Luray; town in Page County, Virginia, a corruption of la reine. 

Luteaville; village in Bollinger County, Missouri, named for its founder, Eli Lutes. 

Luther; village in Lake County, Michigan, named for William A. Luther, an early 
settler. 

Luthersburg; village in Clearfield County, Pennsylvania, named for W. H. Luther, 
an old resident. 

Luveme; township and village in Rock County, Minnesota, named for the daughter 
of one of the proprietors of the town site. 

Luzerne; county, and borough in same county, in Pennsylvania, named for Cheva- 
lier della Luzerne, former minister from France to the United States. 

Lycoming; branch of Susquehanna River, and county, and town in same county in 
Pennsylvania. A Delaware Indian word meaning ''sandy stream.*' 

Lyell; mountain in California, named for the English geologist. Sir Charles Lyell. 

Lykens; borough in Dauphin County, Pennsylvania; a corruption of the name of 
the man for whom it was named — Andrew Lycan. 

Lyman; town in York County, Maine, named for Theodore Lyman, of Boston. 

Lyman; town in Grafton County, New Hampshire, named for Daniel Lyman, one 
of the early proprietors. 

Lyman; county in South Dakota, named for W. P. Lyman, legislator and soldier. 

Lyme; towns in New London County, Connecticut, Grafton County, New^ Hamp- 
shire, and Jefferson County, New York, named either directly or indirectly from 
the borough of Lyme- Regis, England. 

Lynchburg; city in Campbell County, Virginia, named for a rich settler and officer 
of the Revolution. 

Lynchtown; township in Oxford County, Maine, named for the owner of Lynch'3 
mills. 

Lyndeboro; town in Hillsboro County, New Hampshire, named for Benjamin 
Lynde, a large landowner. 

Lyndon; city in Osage County, Kansas, named from the town in Caledonia County, 
Vermont. 



CANNETT] PLACE NAME8 IN THE UNITED STATES. 193 

Lyndon; town in Caledonia County; 
Lyndon Center; village in Caledonia County; 

Lyndonville; village in Caledonia County, Vermont. Named for Josiah Lyndon, 
son of an early proprietor. 

Lynn; city in Essex County, Massachusetts, named for Lynn-R^is, England. 

Lynn; county in Texas, named for G. VV. Lynn, an early settler. 

Lynnfield; town in Essex County, Massachusetts. It was originally the West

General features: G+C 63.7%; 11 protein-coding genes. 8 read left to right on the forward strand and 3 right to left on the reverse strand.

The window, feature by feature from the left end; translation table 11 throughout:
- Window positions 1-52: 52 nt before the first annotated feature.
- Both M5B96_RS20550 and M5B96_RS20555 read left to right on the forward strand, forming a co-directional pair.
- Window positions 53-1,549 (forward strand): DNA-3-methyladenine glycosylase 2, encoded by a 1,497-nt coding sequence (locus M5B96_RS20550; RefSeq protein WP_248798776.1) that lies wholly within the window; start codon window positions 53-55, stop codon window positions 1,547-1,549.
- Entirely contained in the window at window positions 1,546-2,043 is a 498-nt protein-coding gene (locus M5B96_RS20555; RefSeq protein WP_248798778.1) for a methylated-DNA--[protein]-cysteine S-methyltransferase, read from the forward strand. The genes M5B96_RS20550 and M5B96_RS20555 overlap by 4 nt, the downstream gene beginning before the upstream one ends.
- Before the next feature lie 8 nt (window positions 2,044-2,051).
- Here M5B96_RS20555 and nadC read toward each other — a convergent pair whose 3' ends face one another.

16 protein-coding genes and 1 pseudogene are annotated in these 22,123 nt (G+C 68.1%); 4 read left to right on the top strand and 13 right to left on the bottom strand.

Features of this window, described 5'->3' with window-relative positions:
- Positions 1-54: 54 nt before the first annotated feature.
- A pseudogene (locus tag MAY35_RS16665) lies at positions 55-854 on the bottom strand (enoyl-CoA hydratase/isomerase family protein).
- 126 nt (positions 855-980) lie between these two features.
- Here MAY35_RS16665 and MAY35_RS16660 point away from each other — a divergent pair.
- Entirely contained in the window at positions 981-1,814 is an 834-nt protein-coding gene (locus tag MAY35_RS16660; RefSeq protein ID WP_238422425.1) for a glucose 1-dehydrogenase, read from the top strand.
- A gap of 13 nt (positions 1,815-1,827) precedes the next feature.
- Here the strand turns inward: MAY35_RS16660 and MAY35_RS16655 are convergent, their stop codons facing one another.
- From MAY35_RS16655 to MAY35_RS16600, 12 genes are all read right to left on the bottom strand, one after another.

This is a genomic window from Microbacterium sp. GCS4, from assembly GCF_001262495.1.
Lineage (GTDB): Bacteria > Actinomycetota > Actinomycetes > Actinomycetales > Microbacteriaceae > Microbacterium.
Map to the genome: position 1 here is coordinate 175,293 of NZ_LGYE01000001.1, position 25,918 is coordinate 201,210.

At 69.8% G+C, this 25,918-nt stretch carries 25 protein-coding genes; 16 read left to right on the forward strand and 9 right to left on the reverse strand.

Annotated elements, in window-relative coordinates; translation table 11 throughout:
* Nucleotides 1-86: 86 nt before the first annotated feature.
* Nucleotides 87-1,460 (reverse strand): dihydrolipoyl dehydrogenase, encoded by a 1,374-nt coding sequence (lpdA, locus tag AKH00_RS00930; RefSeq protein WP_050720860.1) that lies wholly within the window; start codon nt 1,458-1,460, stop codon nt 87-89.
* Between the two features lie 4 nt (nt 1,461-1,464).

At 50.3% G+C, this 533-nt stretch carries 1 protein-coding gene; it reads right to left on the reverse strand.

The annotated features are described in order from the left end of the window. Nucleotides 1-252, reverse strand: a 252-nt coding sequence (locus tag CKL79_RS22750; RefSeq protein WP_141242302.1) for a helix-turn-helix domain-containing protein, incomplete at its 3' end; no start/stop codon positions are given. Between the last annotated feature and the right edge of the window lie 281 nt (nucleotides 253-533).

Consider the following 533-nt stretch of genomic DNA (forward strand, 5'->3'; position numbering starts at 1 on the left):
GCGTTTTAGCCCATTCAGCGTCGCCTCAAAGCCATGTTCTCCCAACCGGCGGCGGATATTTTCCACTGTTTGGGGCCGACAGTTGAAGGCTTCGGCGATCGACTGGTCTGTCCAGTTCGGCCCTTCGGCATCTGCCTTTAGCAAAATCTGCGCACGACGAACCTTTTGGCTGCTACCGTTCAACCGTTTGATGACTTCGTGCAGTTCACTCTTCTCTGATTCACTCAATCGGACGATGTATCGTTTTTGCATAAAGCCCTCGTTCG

Parish of Lynn and bore the name of Lynn End, and was incorporated in 1814 
as Lynnfield. 

Lynnville; town in Jasper County, Iowa, so named on account of the proximity of 
a basswood grove. 

Lynxville; village in Crawford County, Wisconsin, named for the steamer Lyvx, 
which brought the Government surveyors to the place. 

Lyon; counties in Iowa, Kansas, Minnesota, and Nevada, named for Gen. Nathaniel 
Lyon, United States Army. 

Lyon; county in Kentucky, named for Col. Crittenden Lyon. 

Lyons; city in Rice County, Kansas, named for Truman J. Lyon, the owner of the 
town site. 

Lyons; village in Burt County, Nebraska, named for Waldo Lyon, an early resident, 

Lyons; town in Wayne County, New York, named from the city in France. 

Lyonsdale; village in Lewis County, New York, named for its first settler, Calen 
Lyon. 

Lysander; town in Onondaga County, New York, named for the Spartan general. 

McAdenville; town in Gaston County, North Carolina, named for Hon. R. Y. 
McAden, speaker of the House of Representatives. 

McArthnr; village in Vinton County, Ohio, named for Gen. Duncan McArthur, an 
oflScer in the Indian wars. 

McBride; village in Montcalm County, Michigan, named for an early settler. 

McGlellandville; village in Newcastle County, Delaware, named for William 
McClelland, an early settler. 

McGoll; town in Marlboro County, South Carolina, named for D. D. McColl, a cap- 
italist. 

McComb; town in Pike County, Mississippi, named for a former owner of the Mis- 
sissippi Central Railroad. 

McConnellsburg; borough in Fulton County, Pennsylvania, named for its founder. 

HcGonnellstown; village in Huntingdon County, Pennsylvania, named for its 
founder. 

McGonnelsvllle; village in Morgan County, Ohio, named for Robert McConnel. 

HcGook; city in Red willow County, Nebraska, named for Gen. Alexander McCook, 
of Leavenworth, Kansas. 

McGook; county in South Dakota, named for Edwin S. McCook, of Ohio, distin- 
guished in the Civil war. 

McGooI; town in Attala County, Mississippi, named for Hon. James F. McCool. 

McGracken; city in Rush County, Kansas, named for William McCracken, of New 
York City, an official of the Missouri Pacific Railway. 

McGracken; county in Kentucky, named for Capt. Virgil McCracken. 

McGuUoch; county in Texas, named for Benjamin McCuUoch, a brigadier-general 
in the Confederate army. 

McGune; city in Crawford County, Kansas, named for Isaac McCune, its founder. 

McDonald; county in Missouri, named for Sergeant McDonald, of South Carolina. 

HcDonough; village in Newcastle County, Delaware, town in Henry County, 
Georgia, county in Illinois, and town in Chenango County, New York, named 

Bull. 258—05 13 



194 PLACE NAMES IN THE UNITED STATES. [bull. 258. 

for the American naval officer of the War of 1812, Commodore Thomaa 

McDonouj^h. 
McDowell; county in North Carolina, named for the two generals, Joseph and 

Charles McDowell, of Revolutionary fame.